For me, the most useful part of the workshop was the argument structure. I have lots of deadlines coming up including my research project write up so there will be plenty of opportunities to practice what I have learnt!

Posted in All things 301, Uncategorized, Written by Amber

A bit about me!

I’m Amber, a 3rd year BSc Biology student originally from Oxfordshire. I love animals and own 3 dogs and a lizard… So most my blogs are probably going to include an animal meme or two!

Within my degree my main interest is in palaeobiology and I would like to work in a museum eventually (yes, like Ross from Friends!). I currently help out in the Animal and Plant Sciences departmental museum ‘The Alfred Denny Museum’ which is small but beautiful and well worth a visit! In my spare time I enjoy belly dancing and I am the Publicity and Events Officer which means making lots of pretty posters and organising performances with sparkly costumes! I also enjoy taking part in occasional outreach events in my department and have recently become a Clubbing Crew volunteer! As well as my intern role at 301, I have another part-time role in the university as a SALT (Student Associate in Learning and Teaching), the two tie in really well together and I would recommend either to anyone reading!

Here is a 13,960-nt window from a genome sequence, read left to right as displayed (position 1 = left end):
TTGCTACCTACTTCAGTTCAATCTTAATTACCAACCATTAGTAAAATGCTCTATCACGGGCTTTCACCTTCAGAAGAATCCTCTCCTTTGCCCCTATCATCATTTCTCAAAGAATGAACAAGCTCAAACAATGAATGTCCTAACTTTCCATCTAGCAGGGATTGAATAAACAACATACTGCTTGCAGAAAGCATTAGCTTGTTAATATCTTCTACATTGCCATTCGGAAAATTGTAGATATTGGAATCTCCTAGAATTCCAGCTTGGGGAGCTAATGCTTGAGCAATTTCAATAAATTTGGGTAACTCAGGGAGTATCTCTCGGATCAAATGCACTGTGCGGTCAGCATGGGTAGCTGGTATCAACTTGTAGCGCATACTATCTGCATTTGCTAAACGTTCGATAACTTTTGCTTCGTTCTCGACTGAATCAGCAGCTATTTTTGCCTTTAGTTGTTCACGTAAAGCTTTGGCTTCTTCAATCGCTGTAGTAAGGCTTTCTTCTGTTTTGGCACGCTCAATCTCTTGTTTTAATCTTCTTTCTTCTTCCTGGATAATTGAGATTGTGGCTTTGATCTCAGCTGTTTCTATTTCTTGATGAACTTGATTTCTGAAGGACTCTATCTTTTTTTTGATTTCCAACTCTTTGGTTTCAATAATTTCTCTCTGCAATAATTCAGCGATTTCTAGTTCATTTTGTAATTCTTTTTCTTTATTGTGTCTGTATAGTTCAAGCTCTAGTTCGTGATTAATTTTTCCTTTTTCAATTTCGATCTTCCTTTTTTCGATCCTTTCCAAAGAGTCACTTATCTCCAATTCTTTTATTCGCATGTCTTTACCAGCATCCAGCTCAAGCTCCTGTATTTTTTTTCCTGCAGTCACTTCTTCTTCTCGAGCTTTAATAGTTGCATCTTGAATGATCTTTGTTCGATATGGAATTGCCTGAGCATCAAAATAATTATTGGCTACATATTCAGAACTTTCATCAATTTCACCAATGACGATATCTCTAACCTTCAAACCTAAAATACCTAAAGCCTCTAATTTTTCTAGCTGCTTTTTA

So 3rd year is shaping up to be my busiest year so far! I’m hoping to make the most of some of the workshops on offer at 301 to help me do the best I can in my project write up this semester, and my dissertation next semester! I will keep you guys posted as I attend a few workshops this year and get ready to graduate!